Putin has lost the national infrastructure to build proper military formations, and has also lost many of his military trainers. The heart of Putin's military has already been deployed to Ukraine. Now he is just putting untrained people, using their bodies to fill the gaps in his forces. This will not save him from defeat in Ukraine. In my opinion, Putin is now literally sending men off to die. The forces he already has in Ukraine don't have the will to fight. He is just adding more people who don't want to fight to that already demoralized group.

Russia's problems in Ukraine are only going to get worse. Now there are just going to be more soldiers in Ukraine as part of an army that is losing ground and surrendering.

What could or should the Russian military have done differently?

Objectively, the Russian leadership could have put three times the amount of effort toward what should have been the only objective, which was taking Kyiv, the capital city. If a big enough force had attacked rapidly, they might have overwhelmed the Ukrainians and the city might have fallen in the first weeks of the war, as predicted. Russia's goal would have been accomplished and Ukraine would not be a sovereign nation. Russia would likely then have had to fight one of the largest resistance movements in history, but Putin would have achieved his strategic goal. That is not what happened. I would have fired every person on their general staff, including Gen. Gerasimov [the highest-ranking military officer].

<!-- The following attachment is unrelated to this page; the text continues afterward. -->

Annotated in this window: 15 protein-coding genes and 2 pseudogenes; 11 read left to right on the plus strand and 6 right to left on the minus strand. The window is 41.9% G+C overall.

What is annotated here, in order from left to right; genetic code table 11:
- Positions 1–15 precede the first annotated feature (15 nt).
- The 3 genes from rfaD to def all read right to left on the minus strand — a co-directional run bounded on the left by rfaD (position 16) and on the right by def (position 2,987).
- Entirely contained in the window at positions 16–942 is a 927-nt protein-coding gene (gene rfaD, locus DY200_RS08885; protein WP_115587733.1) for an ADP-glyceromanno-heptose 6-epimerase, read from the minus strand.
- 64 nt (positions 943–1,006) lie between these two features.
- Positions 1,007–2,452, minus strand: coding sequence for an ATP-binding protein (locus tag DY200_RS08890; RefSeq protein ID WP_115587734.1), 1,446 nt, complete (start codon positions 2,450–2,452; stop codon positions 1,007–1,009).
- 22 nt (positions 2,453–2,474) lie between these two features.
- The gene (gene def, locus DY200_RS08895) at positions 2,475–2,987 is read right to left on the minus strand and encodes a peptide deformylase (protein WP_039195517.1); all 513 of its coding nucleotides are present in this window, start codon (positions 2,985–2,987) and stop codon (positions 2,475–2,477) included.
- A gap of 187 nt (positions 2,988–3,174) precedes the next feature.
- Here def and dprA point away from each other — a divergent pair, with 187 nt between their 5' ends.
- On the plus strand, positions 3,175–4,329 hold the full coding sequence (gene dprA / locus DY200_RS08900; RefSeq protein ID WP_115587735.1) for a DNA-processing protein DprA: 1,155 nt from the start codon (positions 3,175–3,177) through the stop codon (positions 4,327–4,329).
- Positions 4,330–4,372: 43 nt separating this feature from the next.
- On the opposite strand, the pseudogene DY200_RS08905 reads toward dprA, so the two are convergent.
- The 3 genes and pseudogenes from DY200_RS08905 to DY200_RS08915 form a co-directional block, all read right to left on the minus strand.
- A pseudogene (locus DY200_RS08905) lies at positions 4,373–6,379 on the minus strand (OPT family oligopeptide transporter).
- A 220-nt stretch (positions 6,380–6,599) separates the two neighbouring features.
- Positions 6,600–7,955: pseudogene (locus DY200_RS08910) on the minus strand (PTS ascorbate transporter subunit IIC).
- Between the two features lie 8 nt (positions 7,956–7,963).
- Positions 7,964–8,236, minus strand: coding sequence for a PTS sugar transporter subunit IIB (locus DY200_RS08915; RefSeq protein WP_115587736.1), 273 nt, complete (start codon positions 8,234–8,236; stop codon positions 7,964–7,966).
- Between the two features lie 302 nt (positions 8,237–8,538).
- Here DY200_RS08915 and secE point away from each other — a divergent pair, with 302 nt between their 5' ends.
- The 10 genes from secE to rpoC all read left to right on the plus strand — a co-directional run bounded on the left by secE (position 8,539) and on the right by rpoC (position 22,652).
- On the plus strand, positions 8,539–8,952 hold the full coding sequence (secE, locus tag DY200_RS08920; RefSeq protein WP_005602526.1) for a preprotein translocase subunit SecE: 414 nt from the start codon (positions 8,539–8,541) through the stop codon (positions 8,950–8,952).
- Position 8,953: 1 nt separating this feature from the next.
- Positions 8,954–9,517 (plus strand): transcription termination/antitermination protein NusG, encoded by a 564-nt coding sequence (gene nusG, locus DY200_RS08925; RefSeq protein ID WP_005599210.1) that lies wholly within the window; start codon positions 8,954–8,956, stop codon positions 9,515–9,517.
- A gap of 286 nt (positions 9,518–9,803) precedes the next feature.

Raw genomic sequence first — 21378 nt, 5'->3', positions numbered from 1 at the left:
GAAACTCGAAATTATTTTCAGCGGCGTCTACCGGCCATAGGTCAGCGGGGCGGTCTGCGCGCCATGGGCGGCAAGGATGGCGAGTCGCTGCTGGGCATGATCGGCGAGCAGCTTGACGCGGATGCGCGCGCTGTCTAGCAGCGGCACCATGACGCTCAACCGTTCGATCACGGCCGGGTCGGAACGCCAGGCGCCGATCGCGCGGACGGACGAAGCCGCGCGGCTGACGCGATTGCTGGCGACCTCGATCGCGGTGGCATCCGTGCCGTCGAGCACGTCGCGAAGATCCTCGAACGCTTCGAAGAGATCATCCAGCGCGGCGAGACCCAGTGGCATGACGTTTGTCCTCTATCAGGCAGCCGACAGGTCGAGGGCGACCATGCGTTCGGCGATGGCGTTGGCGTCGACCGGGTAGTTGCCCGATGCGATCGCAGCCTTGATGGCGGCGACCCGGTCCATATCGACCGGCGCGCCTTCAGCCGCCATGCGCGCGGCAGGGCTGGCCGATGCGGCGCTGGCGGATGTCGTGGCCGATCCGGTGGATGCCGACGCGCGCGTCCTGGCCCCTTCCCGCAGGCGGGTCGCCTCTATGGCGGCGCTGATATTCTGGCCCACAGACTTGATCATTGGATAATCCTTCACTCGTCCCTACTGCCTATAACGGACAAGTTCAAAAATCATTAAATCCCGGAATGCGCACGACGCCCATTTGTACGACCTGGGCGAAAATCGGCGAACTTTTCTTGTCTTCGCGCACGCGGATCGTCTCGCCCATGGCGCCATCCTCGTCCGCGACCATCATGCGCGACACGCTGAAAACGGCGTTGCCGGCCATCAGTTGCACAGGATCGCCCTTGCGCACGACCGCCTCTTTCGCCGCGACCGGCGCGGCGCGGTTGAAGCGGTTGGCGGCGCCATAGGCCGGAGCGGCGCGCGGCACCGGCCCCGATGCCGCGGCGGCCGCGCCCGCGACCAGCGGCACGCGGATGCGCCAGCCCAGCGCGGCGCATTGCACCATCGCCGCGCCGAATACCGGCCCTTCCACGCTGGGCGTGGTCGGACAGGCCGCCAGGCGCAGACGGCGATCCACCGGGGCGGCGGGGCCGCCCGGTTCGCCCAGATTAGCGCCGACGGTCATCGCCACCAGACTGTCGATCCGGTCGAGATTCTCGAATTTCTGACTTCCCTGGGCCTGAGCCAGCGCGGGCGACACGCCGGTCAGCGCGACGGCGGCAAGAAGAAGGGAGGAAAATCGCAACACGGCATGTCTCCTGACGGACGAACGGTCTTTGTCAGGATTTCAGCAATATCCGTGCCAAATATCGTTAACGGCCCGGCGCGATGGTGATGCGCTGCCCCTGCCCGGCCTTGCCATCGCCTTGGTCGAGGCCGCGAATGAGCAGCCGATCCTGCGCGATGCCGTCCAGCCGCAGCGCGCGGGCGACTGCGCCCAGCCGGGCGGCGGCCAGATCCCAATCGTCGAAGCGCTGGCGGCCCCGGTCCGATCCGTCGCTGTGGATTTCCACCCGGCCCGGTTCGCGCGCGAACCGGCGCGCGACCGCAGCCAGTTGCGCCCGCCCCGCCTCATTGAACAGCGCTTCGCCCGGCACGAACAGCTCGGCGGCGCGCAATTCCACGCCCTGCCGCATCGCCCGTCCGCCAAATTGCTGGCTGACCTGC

How is the average Ukrainian soldier feeling right now? And what about their Russian counterparts?

The Ukrainian soldier is extremely motivated right now. Their morale is at a high, probably the highest it has been in the war to this point. The Ukrainian soldier has the backing of their nation and the world. They have incredible momentum. They know they are accomplishing something great and are moving towards victory.

The Russians are feeling the opposite. Their morale is at the lowest possible point. Not only are they questioning why they are fighting in Ukraine, but they don't even have any of the basic things — resources, supplies and, perhaps most important, good leadership — that could lift their morale. The Russians don't even have stories about the great things they are accomplishing on the battlefield to lift their spirits. They know they are being defeated.